There’s no doubt that Steven Spielberg knows how to do big movies. His record speaks for itself: Jaws, E-T, the Indiana Jones series, Jurassic Park, Minority Report and Saving Private Ryan to name a few.
And Ready Player One fits right into this big movie category. It doesn’t take long to be thrown into both the crushing ‘real world’ setting of 2045 and it’s transcendent ‘virtual world’ counterpart -The Oasis. Both brought to life with a big CGI budget. It’s very easy to be visually amazed by all that is going on in both of these futuristic settings. Despite this, Ready Player One failed to hit the mark.
This was my most anticipated movie release thus far of 2018. Ernest Cline’s novel, on which the movie is based, captivated my imagination, and I devoured it over a couple of days. Now before you say, “This is just one of those the movie wasn’t as good as the book reviews,” take a second to hear me out.
It’s not about the movie not being as good as the book. The movie is spectacular and holds up well as an adaptation of the book. What the book did for me as a child of the 80’s, was take me on a wild ride through the media that influenced my history. But the movie did not.
I grew up in the era that permeates every page of the book. I saw video games go from the arcade and the fish and chip shop, to the living room and eventually to the bedroom. I watched the cartoons, TV shows and movies that the ‘gunters’ – those trying to find the hidden easter egg in The Oasis – had to know back to front. The pop culture they needed to saturate themselves in to win, was the same pop culture that saturated my childhood and youth. As I read it, I was a gunter. These were my people. Not because they had grown up when I had but because everything Halliday (the designer of The Oasis) required of them to find the Easter egg and win control of The Oasis meant they had to love this period as much as I did.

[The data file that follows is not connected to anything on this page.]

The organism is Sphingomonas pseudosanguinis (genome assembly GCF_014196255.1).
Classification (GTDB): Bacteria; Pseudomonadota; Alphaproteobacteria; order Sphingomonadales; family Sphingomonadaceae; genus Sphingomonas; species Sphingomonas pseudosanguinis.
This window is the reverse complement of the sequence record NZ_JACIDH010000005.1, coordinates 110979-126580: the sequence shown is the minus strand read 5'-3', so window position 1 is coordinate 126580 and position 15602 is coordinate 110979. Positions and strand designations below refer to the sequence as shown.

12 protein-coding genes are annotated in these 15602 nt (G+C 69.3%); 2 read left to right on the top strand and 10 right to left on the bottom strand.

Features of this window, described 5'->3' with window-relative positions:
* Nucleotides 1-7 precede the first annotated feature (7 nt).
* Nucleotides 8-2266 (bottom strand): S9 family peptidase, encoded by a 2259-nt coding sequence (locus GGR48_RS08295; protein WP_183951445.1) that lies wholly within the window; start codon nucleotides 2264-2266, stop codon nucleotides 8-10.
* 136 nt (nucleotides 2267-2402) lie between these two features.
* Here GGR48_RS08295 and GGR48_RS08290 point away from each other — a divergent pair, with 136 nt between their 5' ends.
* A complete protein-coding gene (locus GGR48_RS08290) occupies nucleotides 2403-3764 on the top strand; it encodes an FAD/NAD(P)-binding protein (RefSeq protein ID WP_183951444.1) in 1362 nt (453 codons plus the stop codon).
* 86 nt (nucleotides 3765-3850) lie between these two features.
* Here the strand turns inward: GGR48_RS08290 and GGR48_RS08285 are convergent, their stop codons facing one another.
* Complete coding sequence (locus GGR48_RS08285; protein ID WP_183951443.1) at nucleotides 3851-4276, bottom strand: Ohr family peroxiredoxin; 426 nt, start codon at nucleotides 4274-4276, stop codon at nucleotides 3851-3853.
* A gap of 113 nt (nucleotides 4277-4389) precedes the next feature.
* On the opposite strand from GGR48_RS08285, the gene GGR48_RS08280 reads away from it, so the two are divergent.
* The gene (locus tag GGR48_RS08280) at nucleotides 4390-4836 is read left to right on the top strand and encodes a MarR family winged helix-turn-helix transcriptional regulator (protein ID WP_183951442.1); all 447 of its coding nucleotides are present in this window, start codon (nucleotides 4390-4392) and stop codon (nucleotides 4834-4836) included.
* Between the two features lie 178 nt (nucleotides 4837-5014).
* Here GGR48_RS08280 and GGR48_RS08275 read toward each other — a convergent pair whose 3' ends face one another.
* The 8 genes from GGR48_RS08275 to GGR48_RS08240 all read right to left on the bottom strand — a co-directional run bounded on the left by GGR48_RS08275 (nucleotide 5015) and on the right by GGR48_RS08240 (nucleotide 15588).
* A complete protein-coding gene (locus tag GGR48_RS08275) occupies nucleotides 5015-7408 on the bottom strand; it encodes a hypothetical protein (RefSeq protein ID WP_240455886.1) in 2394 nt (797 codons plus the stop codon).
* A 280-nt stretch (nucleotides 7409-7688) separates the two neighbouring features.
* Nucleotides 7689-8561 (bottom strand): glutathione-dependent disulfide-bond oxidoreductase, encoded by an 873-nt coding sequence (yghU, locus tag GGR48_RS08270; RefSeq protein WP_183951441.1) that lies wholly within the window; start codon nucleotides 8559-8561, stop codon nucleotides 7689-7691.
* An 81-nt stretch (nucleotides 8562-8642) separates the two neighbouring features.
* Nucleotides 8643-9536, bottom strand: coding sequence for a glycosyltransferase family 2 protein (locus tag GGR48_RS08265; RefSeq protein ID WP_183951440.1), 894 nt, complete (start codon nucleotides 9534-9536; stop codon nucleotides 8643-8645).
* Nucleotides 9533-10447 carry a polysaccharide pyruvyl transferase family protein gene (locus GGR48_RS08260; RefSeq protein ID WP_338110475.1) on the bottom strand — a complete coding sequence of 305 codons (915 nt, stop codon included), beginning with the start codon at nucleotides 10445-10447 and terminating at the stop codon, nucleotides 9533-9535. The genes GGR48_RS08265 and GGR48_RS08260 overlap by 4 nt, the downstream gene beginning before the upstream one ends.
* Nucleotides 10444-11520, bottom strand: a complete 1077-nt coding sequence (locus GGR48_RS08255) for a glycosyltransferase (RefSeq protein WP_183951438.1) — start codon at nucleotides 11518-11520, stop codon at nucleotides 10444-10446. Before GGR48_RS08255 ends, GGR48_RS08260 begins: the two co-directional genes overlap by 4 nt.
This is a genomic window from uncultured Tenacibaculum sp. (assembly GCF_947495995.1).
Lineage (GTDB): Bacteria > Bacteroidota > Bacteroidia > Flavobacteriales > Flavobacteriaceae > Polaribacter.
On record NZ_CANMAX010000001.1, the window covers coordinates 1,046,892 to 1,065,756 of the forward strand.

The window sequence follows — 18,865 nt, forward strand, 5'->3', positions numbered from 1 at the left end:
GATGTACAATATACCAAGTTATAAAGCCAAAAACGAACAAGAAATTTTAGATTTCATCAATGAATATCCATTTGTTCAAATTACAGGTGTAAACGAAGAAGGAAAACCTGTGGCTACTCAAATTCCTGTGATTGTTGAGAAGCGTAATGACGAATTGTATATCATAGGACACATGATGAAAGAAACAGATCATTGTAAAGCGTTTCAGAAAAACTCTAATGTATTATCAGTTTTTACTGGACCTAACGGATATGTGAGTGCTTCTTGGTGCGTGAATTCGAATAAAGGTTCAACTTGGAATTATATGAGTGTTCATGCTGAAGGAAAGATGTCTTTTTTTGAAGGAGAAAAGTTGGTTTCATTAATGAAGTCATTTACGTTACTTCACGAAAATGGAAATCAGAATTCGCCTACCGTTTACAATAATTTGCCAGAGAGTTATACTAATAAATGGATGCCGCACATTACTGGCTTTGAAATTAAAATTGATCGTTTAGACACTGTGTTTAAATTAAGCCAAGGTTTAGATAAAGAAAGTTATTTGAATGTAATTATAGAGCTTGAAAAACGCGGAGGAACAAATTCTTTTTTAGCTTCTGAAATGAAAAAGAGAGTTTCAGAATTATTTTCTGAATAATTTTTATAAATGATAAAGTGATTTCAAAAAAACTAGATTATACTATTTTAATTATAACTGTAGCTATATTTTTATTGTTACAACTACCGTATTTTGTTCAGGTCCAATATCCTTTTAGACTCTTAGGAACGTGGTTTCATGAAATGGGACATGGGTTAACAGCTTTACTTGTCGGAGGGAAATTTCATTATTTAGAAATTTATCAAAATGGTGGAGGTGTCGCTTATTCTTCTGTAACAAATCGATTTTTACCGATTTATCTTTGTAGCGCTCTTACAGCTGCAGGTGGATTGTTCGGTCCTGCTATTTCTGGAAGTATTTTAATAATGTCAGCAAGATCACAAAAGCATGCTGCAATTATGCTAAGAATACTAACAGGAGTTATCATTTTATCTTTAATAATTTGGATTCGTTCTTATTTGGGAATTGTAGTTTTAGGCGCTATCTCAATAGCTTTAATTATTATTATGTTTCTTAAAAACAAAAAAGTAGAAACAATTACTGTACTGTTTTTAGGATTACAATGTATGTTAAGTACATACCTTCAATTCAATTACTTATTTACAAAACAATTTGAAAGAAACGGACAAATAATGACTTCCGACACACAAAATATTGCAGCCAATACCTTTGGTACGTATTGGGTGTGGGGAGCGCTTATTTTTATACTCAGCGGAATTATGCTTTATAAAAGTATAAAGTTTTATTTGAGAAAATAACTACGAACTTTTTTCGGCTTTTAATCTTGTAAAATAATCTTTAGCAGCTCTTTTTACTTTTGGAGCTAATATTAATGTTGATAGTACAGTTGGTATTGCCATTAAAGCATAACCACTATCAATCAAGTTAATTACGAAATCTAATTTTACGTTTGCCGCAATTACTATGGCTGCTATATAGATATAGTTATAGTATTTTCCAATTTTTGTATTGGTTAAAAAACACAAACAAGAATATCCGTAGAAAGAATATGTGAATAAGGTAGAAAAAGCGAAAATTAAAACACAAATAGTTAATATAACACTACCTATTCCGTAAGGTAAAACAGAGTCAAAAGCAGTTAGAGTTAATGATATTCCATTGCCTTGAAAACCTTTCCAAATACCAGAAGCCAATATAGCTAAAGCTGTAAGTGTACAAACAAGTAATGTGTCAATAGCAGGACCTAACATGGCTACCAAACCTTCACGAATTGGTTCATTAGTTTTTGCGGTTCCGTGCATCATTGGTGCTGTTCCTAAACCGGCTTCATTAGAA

Ready Player One, as a book, transported me back through my history and drew me into a whirlwind adventure in which I was playing along. Sadly, this 80’s pop culture element only gets a surface treatment in the movie. And for this Player One, I was left hoping they’d release the Ready Player One game to play soon because that would beat watching all the fun from the outside.
In the end, Ready Player One is sure to thrill a more youthful audience. Those desperately hanging out on the precipice of virtual reality and how it will transform gaming and entertainment. But for those of us that watched this whole world come into existence and reach its influence deep into our cultural psyche, it’s a decent two hours of fun, with some great 80’s cultural touch points. In other words, I know my kids will love this movie more than I did.